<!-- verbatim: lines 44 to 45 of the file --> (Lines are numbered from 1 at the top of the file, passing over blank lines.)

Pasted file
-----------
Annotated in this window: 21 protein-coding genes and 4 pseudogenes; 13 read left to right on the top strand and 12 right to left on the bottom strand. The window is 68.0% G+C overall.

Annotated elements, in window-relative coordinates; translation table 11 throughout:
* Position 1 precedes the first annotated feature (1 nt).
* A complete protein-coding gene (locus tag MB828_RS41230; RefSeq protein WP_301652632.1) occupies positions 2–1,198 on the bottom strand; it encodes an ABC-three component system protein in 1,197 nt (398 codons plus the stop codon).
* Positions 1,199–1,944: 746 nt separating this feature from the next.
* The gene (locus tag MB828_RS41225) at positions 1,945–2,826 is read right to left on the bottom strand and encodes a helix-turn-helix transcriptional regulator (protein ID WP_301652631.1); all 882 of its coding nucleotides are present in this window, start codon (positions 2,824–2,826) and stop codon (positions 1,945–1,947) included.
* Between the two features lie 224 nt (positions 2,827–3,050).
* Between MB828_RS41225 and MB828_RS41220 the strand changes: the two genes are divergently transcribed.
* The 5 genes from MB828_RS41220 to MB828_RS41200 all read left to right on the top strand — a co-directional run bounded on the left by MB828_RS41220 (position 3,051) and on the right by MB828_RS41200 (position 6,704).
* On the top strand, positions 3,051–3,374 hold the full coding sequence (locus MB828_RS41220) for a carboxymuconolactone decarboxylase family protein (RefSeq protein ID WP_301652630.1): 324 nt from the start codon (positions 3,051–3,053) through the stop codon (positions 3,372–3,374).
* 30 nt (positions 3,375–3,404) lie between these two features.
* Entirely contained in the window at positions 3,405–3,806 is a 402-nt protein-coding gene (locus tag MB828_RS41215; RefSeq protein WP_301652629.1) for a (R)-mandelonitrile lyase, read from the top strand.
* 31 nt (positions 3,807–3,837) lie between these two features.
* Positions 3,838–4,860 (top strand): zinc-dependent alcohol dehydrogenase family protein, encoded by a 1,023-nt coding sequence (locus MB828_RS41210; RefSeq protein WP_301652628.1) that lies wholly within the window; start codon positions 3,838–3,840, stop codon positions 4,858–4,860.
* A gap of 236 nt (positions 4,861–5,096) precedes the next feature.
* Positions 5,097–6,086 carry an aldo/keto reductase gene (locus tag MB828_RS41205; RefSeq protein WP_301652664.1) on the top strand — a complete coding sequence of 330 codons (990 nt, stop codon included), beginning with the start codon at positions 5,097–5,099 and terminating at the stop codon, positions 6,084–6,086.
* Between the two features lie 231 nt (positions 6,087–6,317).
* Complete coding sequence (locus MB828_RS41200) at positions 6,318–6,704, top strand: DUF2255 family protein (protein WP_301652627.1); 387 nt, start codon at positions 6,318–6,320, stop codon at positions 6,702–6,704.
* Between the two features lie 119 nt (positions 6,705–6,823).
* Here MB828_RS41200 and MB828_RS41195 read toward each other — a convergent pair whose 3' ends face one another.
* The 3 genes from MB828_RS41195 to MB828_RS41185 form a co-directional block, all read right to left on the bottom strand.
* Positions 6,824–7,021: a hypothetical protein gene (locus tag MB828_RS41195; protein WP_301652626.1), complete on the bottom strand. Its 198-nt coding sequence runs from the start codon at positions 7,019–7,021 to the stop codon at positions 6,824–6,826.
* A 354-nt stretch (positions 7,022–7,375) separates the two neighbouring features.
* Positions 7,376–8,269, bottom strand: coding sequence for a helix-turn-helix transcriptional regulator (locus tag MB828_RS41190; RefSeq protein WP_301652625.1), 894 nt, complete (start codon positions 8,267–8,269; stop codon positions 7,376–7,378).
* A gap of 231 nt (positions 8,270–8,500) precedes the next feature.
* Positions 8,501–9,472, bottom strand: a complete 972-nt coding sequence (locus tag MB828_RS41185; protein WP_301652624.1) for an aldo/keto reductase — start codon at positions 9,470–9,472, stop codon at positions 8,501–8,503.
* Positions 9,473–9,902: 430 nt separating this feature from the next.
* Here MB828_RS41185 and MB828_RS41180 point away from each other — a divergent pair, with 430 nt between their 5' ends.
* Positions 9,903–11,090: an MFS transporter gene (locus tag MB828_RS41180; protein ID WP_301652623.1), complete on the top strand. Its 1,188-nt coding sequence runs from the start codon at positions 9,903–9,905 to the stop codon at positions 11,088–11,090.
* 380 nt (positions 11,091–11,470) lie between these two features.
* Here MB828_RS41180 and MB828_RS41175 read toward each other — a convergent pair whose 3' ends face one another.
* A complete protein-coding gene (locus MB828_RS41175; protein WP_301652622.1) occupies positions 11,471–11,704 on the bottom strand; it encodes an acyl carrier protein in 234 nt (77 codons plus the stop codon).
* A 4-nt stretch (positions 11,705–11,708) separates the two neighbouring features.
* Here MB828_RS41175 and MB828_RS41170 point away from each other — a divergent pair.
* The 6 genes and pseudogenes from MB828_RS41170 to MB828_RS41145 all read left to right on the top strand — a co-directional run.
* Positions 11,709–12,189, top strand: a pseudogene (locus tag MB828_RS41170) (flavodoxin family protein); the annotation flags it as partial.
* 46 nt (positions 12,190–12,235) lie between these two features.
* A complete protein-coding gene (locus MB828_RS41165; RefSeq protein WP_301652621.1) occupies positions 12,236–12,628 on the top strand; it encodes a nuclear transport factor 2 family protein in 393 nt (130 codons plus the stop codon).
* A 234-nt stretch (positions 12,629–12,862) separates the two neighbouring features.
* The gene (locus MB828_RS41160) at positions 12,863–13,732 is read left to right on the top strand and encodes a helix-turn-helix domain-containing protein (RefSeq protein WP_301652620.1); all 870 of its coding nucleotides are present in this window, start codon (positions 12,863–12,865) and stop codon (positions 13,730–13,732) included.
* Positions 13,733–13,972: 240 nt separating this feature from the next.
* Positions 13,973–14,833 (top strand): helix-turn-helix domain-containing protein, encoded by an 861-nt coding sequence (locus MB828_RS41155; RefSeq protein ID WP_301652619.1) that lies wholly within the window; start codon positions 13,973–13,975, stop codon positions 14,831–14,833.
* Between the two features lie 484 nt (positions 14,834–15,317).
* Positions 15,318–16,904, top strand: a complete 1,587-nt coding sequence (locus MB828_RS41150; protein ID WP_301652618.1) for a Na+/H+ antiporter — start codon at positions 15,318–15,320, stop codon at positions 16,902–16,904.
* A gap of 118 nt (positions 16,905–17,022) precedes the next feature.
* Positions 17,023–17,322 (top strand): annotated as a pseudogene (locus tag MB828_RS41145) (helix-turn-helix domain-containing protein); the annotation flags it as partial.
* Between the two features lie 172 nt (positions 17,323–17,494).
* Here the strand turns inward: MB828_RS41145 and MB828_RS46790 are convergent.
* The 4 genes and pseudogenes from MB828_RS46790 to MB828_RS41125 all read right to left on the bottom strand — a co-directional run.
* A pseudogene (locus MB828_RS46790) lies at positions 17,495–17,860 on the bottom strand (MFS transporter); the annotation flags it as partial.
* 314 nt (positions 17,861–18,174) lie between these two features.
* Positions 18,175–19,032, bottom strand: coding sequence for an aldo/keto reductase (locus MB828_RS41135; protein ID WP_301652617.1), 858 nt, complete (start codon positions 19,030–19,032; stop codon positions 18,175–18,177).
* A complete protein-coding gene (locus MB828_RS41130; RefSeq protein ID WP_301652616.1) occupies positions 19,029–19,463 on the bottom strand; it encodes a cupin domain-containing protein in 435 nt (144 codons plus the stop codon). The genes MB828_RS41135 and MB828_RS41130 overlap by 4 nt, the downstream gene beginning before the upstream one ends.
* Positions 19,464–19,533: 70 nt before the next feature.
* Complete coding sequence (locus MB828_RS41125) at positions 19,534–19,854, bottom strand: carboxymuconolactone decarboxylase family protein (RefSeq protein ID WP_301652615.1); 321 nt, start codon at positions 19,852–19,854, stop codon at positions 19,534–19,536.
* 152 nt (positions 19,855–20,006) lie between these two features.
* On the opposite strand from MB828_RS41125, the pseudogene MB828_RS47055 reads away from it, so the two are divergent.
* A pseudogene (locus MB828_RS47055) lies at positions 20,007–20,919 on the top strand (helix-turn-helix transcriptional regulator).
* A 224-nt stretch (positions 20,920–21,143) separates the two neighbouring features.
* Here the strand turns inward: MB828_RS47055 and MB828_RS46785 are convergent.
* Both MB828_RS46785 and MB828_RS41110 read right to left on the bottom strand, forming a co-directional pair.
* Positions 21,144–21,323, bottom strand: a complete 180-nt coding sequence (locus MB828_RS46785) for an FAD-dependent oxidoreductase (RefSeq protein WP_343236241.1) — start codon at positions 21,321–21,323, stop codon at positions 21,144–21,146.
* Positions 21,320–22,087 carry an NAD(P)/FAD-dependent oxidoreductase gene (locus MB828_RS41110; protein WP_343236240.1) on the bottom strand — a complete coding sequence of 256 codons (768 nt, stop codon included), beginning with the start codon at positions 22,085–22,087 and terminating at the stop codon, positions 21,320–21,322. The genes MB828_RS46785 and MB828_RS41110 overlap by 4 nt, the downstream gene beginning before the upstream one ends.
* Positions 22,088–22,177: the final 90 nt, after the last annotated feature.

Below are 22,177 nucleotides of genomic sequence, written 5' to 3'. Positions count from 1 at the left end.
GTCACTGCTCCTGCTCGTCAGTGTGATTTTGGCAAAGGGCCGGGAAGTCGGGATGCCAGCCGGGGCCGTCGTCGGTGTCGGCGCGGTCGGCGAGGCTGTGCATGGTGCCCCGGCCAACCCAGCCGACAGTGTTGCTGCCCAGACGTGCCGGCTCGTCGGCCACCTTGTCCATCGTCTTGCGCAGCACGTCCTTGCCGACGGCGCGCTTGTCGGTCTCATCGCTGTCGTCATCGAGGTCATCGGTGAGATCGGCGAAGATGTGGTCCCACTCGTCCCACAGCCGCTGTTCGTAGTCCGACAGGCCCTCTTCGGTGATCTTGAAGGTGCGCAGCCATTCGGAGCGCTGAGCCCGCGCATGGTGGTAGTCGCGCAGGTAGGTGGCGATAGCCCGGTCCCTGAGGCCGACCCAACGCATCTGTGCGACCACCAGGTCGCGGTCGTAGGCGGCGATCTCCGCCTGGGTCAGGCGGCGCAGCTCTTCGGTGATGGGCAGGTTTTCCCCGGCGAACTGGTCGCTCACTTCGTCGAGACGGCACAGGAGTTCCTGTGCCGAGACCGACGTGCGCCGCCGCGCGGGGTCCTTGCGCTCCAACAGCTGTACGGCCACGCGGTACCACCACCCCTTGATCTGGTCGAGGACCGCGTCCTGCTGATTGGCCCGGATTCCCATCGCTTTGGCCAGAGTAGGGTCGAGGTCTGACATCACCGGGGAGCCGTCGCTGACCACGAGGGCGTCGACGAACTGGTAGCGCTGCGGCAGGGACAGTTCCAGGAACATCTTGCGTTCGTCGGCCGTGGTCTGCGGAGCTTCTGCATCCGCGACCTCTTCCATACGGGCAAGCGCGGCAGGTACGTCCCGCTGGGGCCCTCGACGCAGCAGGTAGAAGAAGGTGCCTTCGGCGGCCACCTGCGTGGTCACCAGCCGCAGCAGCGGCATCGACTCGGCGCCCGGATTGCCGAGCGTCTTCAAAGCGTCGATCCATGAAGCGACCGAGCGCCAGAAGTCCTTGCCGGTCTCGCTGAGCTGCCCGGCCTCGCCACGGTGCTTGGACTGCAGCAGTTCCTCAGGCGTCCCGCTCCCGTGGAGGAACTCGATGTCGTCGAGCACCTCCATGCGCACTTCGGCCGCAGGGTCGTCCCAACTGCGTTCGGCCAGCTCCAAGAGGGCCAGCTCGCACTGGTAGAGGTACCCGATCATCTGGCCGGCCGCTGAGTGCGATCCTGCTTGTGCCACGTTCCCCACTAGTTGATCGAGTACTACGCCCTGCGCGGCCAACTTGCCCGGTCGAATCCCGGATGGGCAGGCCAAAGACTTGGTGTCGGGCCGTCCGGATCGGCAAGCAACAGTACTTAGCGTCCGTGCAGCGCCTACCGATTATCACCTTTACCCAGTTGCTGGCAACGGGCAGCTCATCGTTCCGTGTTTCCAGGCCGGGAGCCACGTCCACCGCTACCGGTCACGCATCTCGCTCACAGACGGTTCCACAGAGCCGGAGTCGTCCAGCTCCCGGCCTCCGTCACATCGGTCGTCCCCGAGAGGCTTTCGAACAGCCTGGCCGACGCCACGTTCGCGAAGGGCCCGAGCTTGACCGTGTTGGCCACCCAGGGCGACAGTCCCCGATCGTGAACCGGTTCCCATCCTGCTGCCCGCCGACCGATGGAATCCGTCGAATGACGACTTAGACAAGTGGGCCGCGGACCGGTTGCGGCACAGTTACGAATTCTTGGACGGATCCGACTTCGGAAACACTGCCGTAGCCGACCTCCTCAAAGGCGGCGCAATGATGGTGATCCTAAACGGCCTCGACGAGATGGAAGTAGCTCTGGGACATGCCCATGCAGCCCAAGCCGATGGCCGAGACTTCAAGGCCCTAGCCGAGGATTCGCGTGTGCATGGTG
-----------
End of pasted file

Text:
* Positions 15,318–16,904, top strand: a complete 1,587-nt coding sequence (locus MB828_RS41150; protein ID WP_301652618.1) for a Na+/H+ antiporter — start codon at positions 15,318–15,320, stop codon at positions 16,902–16,904.
* A gap of 118 nt (positions 16,905–17,022) precedes the next feature.